Advertisement

The interactive Codex Atlanticus - digital working models of Leonardo Da Vinci's inventions

By

September 4, 2006

Image Gallery (16 images)

September 5, 2006 The term “renaissance man” implies an extraordinary breadth of expertise and capability and no person epitomises the well-rounded concept than painter, inventor, sculptor, architect, anatomist, engineer, geometer and musician Leonardo da Vinci. That he was a master of several of these disciplines and hundreds of years ahead of his time in some makes him without equal. All of which makes this announcement incredibly exciting as there’s now a compelling new way to engage with Leonardo’s remarkable work, at least in the area of invention. Innovative Italian media company Leonardo3 has created a digital version of the Codex Atlanticus – an interactive book containing more than 100 of Da Vinci’s most fascinating manuscript pages.

The pages can be “turned” and it’s possible to zoom in on Leonardo’s sketches, and the inventor’s secret messages and notes, many of which can’t be deciphered with the naked eye. For example, zooming in on Leonardo’s design for a military fortress shows his secret plan for a subterranean tunnel that allowed for escape if the fortress walls were breached. Enigmatic notes and sketches can also be discovered by “flipping” the pages over and looking at them from the back.

More than 50 3-D machine models spring from the images on the pages as well, allowing the viewer to interact with the machines and understand how the designs work. Guests can view Leonardo’s design for a naval cannon from all sides and actually fire this artillery, seeing how its opposing cannons were designed to absorb the force of firing and keep the boat on course. Ideal as a gift for the gifted and special people in your life, the price is as remarkable as the contents – you can buy it on-line for just UER25.90 (US$33).

Leonardo3 is an active business and academic enterprise whose mission is to study, interpret and make da Vinci’s artistic and scientific heritage available and enjoyable to the general public through the use of innovative techniques. It places particular importance on three-dimensional (3D) reconstructions, hence the 3 in the name.

Its research laboratory has staff, scholars, scientists and engineers who continue to study the mysteries of Da Vinci’s works and produce new exhibitions for temporary and permanent shows. There are ongoing working projects for digital and physical machines (from the designs of the Master), publications, books, software, etc.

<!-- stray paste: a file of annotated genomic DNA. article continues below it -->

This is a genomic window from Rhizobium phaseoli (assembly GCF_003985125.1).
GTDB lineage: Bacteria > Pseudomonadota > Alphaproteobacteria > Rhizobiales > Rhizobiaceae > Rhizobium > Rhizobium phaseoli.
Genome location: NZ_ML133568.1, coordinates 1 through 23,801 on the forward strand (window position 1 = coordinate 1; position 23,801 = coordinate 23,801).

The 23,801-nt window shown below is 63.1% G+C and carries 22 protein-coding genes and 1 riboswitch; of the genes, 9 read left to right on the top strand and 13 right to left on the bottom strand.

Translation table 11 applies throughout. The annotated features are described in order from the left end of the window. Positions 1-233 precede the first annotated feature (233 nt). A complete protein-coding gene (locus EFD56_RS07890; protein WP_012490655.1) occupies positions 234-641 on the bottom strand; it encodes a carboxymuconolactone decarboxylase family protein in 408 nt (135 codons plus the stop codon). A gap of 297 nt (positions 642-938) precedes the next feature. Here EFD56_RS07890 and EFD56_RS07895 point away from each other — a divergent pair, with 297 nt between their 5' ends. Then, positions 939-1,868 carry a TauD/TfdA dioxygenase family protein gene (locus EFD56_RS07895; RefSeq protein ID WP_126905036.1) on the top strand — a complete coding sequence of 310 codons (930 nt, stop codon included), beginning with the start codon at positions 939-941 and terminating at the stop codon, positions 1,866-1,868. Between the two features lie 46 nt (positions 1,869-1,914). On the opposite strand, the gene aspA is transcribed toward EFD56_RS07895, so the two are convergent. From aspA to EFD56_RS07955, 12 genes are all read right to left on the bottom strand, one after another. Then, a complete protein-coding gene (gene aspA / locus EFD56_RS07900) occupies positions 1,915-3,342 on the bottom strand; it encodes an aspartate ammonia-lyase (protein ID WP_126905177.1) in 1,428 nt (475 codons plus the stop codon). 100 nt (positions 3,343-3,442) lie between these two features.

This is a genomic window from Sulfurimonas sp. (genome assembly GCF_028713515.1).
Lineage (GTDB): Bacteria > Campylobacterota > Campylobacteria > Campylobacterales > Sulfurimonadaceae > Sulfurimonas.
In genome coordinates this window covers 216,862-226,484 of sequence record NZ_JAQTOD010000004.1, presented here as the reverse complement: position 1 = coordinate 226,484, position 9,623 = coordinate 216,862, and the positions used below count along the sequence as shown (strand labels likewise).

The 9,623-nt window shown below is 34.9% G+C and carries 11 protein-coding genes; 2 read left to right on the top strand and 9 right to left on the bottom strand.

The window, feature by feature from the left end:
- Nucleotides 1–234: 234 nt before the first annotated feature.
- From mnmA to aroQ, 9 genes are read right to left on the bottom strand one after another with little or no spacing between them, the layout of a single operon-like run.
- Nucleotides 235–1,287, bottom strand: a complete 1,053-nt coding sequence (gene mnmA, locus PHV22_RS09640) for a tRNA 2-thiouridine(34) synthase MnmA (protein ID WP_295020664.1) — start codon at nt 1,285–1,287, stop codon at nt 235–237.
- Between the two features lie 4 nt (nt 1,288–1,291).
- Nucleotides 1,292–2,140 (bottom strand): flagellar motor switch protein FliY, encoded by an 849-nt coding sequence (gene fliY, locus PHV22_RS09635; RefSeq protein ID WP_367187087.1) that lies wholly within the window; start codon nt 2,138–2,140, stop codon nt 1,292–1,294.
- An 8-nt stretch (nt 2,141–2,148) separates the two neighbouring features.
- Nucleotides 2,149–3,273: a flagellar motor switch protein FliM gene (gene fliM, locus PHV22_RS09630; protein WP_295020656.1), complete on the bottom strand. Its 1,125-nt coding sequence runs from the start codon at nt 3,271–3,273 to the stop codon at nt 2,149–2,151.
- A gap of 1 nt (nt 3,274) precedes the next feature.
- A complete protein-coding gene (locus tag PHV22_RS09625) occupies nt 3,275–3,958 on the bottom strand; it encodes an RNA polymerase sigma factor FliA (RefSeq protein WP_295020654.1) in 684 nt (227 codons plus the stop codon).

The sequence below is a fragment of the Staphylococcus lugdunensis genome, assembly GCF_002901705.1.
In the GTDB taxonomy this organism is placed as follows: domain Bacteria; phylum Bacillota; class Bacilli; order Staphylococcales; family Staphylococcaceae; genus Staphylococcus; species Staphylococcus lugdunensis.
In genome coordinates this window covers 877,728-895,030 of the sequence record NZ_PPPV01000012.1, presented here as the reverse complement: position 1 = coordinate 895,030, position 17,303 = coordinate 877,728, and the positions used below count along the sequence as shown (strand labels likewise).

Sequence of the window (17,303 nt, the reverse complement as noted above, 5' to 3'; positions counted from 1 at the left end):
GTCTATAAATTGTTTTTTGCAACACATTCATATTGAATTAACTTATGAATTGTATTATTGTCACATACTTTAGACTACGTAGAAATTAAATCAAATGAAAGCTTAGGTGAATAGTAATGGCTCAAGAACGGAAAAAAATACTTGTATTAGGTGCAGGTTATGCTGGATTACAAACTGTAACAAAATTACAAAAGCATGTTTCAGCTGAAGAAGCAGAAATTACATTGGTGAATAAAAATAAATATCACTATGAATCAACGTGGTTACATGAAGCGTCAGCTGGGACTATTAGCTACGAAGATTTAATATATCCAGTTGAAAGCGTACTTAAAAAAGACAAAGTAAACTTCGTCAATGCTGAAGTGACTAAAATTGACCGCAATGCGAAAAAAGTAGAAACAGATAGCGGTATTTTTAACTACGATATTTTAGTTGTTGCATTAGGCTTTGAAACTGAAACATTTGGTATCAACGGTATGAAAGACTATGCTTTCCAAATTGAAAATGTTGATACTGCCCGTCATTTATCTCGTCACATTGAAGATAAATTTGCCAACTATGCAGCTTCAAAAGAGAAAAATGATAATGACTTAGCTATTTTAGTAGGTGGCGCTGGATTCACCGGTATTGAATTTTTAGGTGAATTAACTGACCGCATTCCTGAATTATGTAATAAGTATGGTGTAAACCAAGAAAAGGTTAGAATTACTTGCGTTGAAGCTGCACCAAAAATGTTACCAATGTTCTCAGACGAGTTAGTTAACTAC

All these activities have the goal to lead to the creation of a Leonardo3 (L3) Museum/Edutainment Center of 230,000 square feet in Milan, Italy. There are also advanced plans to create and develop an L3 Museum in Chicago and an L3 Edutainment Centers in New York and Japan.

The Leonardo3 web portal, the exhibitions and publications are the result of research activities and work carried out by L3’s founding partners, Mario Taddei and Edoardo Zanon.

Advertisement
About the Author
Mike Hanlon Mike grew up thinking he would become a mathematician, accidentally started motorcycle racing, got a job writing road tests for a motorcycle magazine while at university, and became a writer. As a travelling photojournalist during his early career, his work was published in a dozen languages across 20+ countries. He went on to edit or manage over 50 print publications, with target audiences ranging from pensioners to plumbers, many different sports, many car and motorcycle magazines, with many more in the fields of communication - narrow subject magazines on topics such as advertising, marketing, visual communications, design, presentation and direct marketing. Then came the internet and Mike managed internet projects for Australia's largest multimedia company, Telstra.com.au (Australia's largest Telco), Seek.com.au (Australia's largest employment site), top100.com.au, hitwise.com, and a dozen other internet start-ups before founding Gizmag in 2002. Now he writes and thinks. All articles by Mike Hanlon
Post a Comment

Login with your Gizmag account:

Related Articles
Looking for something? Search our articles
Advertisement